The Company also has two option agreements covering five nickel-cobalt properties in south eastern British Columbia the, Kootenay Project totalling approximately 8,000 hectares. The Project is within the prospective Lardeau Group, which hosts numerous volcanogenic massive sulphide deposits, including the past-producing Goldstream mine located north of Revelstoke.
Detailed information is available at the Company’s web site at www.cardero.com .
The common shares of the Company are currently listed on the TSX Venture Exchange (symbol CDU), the Frankfurt Stock Exchange (symbol CR5) and OTCBB (symbol CDYCF). For further details on the Company readers are referred to the Company's web site (www.cardero.com), Canadian regulatory filings on SEDAR at www.sedar.com.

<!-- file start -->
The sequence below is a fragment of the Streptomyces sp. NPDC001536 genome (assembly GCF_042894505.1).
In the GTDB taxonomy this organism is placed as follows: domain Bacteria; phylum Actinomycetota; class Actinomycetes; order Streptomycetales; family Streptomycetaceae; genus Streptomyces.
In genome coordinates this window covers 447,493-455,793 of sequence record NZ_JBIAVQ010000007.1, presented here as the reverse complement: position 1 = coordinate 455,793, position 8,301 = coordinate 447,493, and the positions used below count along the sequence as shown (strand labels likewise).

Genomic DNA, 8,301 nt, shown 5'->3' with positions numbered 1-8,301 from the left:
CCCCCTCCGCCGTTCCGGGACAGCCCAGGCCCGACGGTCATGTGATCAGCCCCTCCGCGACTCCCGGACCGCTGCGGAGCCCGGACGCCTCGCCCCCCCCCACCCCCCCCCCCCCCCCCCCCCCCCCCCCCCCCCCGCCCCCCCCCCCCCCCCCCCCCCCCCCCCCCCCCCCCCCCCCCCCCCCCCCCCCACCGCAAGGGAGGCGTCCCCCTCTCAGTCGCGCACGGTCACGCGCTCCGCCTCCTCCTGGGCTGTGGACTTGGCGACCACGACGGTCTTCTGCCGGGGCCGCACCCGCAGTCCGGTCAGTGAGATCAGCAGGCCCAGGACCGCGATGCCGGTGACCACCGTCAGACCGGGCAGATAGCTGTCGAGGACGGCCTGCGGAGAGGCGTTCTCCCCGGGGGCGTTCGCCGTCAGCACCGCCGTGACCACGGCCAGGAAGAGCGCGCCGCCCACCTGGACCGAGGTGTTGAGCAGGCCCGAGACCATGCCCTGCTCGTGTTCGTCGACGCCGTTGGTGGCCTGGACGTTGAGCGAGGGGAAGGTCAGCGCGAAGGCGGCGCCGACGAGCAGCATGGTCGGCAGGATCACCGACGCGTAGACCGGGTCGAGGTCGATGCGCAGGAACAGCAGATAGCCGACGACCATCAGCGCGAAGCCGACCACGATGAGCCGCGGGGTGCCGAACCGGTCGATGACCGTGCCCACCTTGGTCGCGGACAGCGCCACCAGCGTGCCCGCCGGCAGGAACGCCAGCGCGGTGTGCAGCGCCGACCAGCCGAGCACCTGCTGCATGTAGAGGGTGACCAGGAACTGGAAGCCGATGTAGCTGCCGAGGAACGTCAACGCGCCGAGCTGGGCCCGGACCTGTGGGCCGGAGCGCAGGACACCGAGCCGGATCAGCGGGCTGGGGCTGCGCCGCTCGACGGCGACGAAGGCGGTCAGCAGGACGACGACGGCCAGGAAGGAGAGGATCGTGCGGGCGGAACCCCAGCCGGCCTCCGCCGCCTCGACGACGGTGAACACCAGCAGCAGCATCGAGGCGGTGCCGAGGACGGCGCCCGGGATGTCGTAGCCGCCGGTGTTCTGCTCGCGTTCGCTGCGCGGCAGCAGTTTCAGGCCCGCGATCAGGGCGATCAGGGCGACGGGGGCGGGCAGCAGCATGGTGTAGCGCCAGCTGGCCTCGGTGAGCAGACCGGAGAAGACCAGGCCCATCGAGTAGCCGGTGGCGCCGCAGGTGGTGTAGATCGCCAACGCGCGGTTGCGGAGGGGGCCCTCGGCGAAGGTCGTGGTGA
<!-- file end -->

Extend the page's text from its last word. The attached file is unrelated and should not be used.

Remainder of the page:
On Behalf of the Board of Directors of
CARDERO RESOURCE CORP.
“Stuart R. Ross” (signed)
Stuart R. Ross, CEO and President
Stuart Ross or Marla Ritchie
604 408 7488
Toll Free: 1-888-770-7488
Tel: 604 408-7488
Fax: 604 408-7499
Cautionary Note Regarding Forward-Looking Statements